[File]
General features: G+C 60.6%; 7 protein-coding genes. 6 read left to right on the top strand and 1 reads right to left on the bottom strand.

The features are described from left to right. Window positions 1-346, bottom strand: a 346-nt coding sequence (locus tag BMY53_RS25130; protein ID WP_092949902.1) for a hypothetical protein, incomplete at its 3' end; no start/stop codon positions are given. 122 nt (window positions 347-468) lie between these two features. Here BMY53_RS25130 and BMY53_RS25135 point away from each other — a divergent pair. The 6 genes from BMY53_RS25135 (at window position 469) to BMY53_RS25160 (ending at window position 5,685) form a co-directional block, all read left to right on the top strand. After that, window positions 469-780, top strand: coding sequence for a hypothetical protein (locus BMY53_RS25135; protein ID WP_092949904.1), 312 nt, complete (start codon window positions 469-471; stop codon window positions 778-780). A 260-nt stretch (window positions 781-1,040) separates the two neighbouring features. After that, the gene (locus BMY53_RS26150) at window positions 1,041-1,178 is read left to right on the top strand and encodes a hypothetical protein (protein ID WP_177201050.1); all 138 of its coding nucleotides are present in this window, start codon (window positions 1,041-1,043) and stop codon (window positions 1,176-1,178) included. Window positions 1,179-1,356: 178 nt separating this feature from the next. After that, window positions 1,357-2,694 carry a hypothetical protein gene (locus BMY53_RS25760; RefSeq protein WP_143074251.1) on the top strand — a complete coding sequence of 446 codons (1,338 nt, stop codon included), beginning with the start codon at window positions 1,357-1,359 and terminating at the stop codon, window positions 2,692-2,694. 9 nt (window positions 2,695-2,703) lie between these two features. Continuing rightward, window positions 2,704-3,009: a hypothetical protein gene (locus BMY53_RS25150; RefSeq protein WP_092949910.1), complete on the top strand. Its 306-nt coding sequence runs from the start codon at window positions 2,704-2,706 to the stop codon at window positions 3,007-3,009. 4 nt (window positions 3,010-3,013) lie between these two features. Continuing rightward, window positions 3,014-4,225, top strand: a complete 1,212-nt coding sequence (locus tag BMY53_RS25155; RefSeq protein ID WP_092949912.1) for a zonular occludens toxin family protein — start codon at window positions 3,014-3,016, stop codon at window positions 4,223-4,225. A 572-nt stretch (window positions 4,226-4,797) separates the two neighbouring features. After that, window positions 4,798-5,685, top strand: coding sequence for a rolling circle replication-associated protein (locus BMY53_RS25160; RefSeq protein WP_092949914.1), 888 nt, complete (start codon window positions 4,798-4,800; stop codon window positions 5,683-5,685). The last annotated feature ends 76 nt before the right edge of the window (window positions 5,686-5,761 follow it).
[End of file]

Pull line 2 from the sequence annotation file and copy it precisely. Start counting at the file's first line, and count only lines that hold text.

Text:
The features are described from left to right. Window positions 1-346, bottom strand: a 346-nt coding sequence (locus tag BMY53_RS25130; protein ID WP_092949902.1) for a hypothetical protein, incomplete at its 3' end; no start/stop codon positions are given. 122 nt (window positions 347-468) lie between these two features. Here BMY53_RS25130 and BMY53_RS25135 point away from each other — a divergent pair. The 6 genes from BMY53_RS25135 (at window position 469) to BMY53_RS25160 (ending at window position 5,685) form a co-directional block, all read left to right on the top strand. After that, window positions 469-780, top strand: coding sequence for a hypothetical protein (locus BMY53_RS25135; protein ID WP_092949904.1), 312 nt, complete (start codon window positions 469-471; stop codon window positions 778-780). A 260-nt stretch (window positions 781-1,040) separates the two neighbouring features. After that, the gene (locus BMY53_RS26150) at window positions 1,041-1,178 is read left to right on the top strand and encodes a hypothetical protein (protein ID WP_177201050.1); all 138 of its coding nucleotides are present in this window, start codon (window positions 1,041-1,043) and stop codon (window positions 1,176-1,178) included. Window positions 1,179-1,356: 178 nt separating this feature from the next. After that, window positions 1,357-2,694 carry a hypothetical protein gene (locus BMY53_RS25760; RefSeq protein WP_143074251.1) on the top strand — a complete coding sequence of 446 codons (1,338 nt, stop codon included), beginning with the start codon at window positions 1,357-1,359 and terminating at the stop codon, window positions 2,692-2,694. 9 nt (window positions 2,695-2,703) lie between these two features. Continuing rightward, window positions 2,704-3,009: a hypothetical protein gene (locus BMY53_RS25150; RefSeq protein WP_092949910.1), complete on the top strand. Its 306-nt coding sequence runs from the start codon at window positions 2,704-2,706 to the stop codon at window positions 3,007-3,009. 4 nt (window positions 3,010-3,013) lie between these two features. Continuing rightward, window positions 3,014-4,225, top strand: a complete 1,212-nt coding sequence (locus tag BMY53_RS25155; RefSeq protein ID WP_092949912.1) for a zonular occludens toxin family protein — start codon at window positions 3,014-3,016, stop codon at window positions 4,223-4,225. A 572-nt stretch (window positions 4,226-4,797) separates the two neighbouring features. After that, window positions 4,798-5,685, top strand: coding sequence for a rolling circle replication-associated protein (locus BMY53_RS25160; RefSeq protein WP_092949914.1), 888 nt, complete (start codon window positions 4,798-4,800; stop codon window positions 5,683-5,685). The last annotated feature ends 76 nt before the right edge of the window (window positions 5,686-5,761 follow it).